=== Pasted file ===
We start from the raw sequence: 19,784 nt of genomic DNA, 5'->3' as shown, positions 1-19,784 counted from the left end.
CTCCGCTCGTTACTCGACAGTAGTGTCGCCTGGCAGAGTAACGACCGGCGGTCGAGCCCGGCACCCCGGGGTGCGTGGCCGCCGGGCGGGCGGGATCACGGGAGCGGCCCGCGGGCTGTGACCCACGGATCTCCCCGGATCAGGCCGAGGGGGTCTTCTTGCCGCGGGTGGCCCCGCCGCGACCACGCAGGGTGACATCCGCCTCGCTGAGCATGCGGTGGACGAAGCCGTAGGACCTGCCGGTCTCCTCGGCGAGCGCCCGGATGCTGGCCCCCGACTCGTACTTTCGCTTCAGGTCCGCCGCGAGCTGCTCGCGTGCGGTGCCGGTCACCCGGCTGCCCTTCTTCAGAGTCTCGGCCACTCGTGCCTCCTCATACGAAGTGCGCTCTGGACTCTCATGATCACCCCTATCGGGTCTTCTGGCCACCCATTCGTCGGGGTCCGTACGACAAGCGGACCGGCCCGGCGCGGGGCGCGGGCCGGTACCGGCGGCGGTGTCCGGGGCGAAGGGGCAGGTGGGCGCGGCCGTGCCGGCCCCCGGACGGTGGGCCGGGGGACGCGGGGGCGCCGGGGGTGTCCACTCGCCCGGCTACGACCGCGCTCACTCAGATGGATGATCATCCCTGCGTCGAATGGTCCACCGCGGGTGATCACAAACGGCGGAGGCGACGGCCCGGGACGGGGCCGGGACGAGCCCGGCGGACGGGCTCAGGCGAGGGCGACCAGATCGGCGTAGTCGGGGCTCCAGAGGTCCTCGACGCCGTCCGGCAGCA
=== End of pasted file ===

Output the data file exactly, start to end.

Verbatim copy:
We start from the raw sequence: 19,784 nt of genomic DNA, 5'->3' as shown, positions 1-19,784 counted from the left end.
CTCCGCTCGTTACTCGACAGTAGTGTCGCCTGGCAGAGTAACGACCGGCGGTCGAGCCCGGCACCCCGGGGTGCGTGGCCGCCGGGCGGGCGGGATCACGGGAGCGGCCCGCGGGCTGTGACCCACGGATCTCCCCGGATCAGGCCGAGGGGGTCTTCTTGCCGCGGGTGGCCCCGCCGCGACCACGCAGGGTGACATCCGCCTCGCTGAGCATGCGGTGGACGAAGCCGTAGGACCTGCCGGTCTCCTCGGCGAGCGCCCGGATGCTGGCCCCCGACTCGTACTTTCGCTTCAGGTCCGCCGCGAGCTGCTCGCGTGCGGTGCCGGTCACCCGGCTGCCCTTCTTCAGAGTCTCGGCCACTCGTGCCTCCTCATACGAAGTGCGCTCTGGACTCTCATGATCACCCCTATCGGGTCTTCTGGCCACCCATTCGTCGGGGTCCGTACGACAAGCGGACCGGCCCGGCGCGGGGCGCGGGCCGGTACCGGCGGCGGTGTCCGGGGCGAAGGGGCAGGTGGGCGCGGCCGTGCCGGCCCCCGGACGGTGGGCCGGGGGACGCGGGGGCGCCGGGGGTGTCCACTCGCCCGGCTACGACCGCGCTCACTCAGATGGATGATCATCCCTGCGTCGAATGGTCCACCGCGGGTGATCACAAACGGCGGAGGCGACGGCCCGGGACGGGGCCGGGACGAGCCCGGCGGACGGGCTCAGGCGAGGGCGACCAGATCGGCGTAGTCGGGGCTCCAGAGGTCCTCGACGCCGTCCGGCAGCA